The Coffee Bar
In the Begining, A brief History
Before the mid 19th century, the vast interior of modern-day Kenya, inhabited by nomadic pastoralists and agriculturalists, was unknown to the western world. Coastal trade connections did, however, exist as early as the 9th century with Arab and Asian cultures spawning the rich heritage found today in most coastal towns.
Kenya's interior was first explored by German missionaries, keen to spread Christianity amongst the heathen tribes. Their stories of snowcapped mountains and huge inland lakes on the equator sparked off several famous and well documented expeditions.
The subsequent scramble for territory was regulated by the act of Berlin in 1885 to avoid the risk of serious clashes between the conflicting European powers. Britain was granted the region which lay behind Mombasa, stretching to Lake Victoria, whilst Germany acquired territory to the South. The Imperial British East Africa Company, founded in 1888, became responsible for the development of the region, and the creation of trade and administrative centers, such as Nairobi and Kisumu, followed.
There is no doubt that the construction of the Ugandan Railway, completed in 1901, and the arrival in Kenya of European settlers was of paramount importance to the development of the country and the whole region as a whole. The settlers introduced plantation agriculture, the main crops including coffee, tea, sisal, wheat and pyrethrum.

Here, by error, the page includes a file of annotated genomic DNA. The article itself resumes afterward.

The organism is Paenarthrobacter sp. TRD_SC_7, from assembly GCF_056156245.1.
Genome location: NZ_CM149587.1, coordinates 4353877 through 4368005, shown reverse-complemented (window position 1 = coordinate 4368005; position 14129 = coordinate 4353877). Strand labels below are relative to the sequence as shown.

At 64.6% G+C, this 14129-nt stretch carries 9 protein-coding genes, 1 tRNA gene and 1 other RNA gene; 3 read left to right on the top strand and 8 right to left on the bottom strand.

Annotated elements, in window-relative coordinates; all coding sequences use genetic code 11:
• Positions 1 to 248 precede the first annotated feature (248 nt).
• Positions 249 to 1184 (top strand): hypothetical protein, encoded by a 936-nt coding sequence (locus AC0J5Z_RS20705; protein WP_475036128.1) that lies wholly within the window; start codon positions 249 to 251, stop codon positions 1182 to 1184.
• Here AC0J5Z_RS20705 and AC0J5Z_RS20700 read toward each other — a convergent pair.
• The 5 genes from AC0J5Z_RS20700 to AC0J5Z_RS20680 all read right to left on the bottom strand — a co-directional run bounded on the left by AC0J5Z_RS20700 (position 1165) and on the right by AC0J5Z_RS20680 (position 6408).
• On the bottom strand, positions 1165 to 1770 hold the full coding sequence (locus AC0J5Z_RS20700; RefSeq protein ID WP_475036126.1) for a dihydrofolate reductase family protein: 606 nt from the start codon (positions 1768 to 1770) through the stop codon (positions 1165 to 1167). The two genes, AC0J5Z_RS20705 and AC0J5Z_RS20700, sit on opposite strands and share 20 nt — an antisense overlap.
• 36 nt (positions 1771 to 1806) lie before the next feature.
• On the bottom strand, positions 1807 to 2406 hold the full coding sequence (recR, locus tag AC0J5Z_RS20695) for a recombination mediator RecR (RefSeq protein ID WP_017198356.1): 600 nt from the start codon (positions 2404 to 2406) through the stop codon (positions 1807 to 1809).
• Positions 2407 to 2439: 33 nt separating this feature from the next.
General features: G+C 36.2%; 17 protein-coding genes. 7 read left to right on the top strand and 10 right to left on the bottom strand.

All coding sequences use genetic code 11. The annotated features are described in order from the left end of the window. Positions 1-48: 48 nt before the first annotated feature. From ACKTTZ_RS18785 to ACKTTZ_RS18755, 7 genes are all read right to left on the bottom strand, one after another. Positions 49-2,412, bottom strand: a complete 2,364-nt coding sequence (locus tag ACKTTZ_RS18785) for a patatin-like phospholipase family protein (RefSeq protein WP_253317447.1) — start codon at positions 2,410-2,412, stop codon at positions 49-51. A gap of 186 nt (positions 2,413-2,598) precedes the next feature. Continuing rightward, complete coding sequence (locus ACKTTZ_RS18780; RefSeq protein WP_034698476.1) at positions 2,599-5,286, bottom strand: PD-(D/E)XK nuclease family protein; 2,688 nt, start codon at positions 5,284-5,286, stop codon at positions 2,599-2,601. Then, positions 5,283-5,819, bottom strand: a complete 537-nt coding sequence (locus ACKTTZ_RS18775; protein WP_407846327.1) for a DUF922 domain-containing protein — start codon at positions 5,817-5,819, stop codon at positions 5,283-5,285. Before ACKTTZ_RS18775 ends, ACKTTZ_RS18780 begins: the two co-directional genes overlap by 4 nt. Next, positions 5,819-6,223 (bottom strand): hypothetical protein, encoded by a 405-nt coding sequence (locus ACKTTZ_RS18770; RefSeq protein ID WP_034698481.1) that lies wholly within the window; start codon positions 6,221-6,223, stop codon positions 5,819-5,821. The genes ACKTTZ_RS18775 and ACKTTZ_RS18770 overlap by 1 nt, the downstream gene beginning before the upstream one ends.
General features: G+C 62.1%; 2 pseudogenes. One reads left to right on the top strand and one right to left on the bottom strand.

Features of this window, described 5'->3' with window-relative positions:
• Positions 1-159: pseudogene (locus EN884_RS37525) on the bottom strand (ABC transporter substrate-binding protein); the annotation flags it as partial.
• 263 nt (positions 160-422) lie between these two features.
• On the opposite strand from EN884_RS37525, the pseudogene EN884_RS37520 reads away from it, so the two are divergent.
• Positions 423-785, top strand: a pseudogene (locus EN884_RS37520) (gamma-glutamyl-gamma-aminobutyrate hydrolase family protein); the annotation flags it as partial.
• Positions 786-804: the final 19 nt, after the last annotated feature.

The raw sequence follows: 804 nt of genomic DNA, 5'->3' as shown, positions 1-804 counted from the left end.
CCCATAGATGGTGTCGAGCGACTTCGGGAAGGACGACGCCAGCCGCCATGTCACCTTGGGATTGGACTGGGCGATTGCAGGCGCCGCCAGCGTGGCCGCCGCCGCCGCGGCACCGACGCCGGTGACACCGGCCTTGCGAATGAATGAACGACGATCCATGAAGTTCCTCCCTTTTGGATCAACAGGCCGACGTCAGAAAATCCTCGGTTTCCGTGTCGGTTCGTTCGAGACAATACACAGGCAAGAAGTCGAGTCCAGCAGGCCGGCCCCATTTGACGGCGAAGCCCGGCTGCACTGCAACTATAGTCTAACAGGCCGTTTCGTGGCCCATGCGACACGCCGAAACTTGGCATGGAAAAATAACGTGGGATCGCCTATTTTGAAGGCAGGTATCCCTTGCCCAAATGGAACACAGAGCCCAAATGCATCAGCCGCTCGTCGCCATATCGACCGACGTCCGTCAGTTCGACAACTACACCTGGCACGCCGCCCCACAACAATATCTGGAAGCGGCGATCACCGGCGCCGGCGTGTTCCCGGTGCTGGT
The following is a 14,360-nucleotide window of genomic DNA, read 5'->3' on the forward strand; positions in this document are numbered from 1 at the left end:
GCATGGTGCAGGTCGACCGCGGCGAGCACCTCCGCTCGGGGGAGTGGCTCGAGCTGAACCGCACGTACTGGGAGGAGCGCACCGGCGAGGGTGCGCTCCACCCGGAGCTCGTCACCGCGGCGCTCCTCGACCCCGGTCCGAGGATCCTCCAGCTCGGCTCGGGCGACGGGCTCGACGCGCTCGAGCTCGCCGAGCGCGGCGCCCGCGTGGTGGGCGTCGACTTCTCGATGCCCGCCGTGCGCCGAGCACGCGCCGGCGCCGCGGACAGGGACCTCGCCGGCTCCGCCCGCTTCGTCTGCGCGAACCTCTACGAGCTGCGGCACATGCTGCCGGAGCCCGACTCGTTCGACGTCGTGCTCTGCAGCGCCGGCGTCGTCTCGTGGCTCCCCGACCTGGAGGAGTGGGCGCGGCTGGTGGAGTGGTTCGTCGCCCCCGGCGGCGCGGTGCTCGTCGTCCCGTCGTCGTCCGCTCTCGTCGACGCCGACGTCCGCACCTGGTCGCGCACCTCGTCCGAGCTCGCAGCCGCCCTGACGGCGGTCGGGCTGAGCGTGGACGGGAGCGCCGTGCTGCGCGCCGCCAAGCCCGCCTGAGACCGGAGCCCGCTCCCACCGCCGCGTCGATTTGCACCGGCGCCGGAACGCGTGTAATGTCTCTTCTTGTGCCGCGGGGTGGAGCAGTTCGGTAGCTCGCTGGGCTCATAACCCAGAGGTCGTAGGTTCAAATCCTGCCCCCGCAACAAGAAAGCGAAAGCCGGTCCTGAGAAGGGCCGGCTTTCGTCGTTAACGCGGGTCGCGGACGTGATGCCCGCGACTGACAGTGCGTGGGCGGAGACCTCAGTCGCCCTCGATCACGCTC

In 1920 Kenya officially became a British colony. The first rumblings of discontent amongst the oppressed natives in the 1950's erupted in the violent 'Mau Mau' revolt before independence was granted in 1963. Since then Kenya, as one of the most peaceful and stable countries on the continent, has progressed under the leadership of three presidents.
Coffee In Kenya
It is thought that coffee was growing at the French Mission at Bura on the Taita hills as far back as 1885. However, documents show that the plant was introduced to Kenya by a John Paterson on behalf of the Scottish Mission in 1893. The seed, obtained from the agents of the British East India Company, Smith Mackenzie & Co., at Aden, was sown at Kibwezi, near Mombasa, and in 1896 the first crop was reaped.
The year 1896 saw coffee first introduced into the Kiambu-Kikuyu district, a fertile area, which by 1912 boasted plantations several hundred acres in size, growing predominately the Bourbon and Kent varieties.
Whilst credit for the introduction of coffee rests with the Missions, it was the settlers who accelerated its importance to the economy as they were actively encouraged to grow crops for export in order to help repay the then exorbitant costs of building the railway.
After independence, the long acquired expertise and the tremendous know-how of coffee production have been well adapted by indigenous Kenyan farmers, resulting in todays high coffee quality standards which are so well known by coffee drinkers around the world.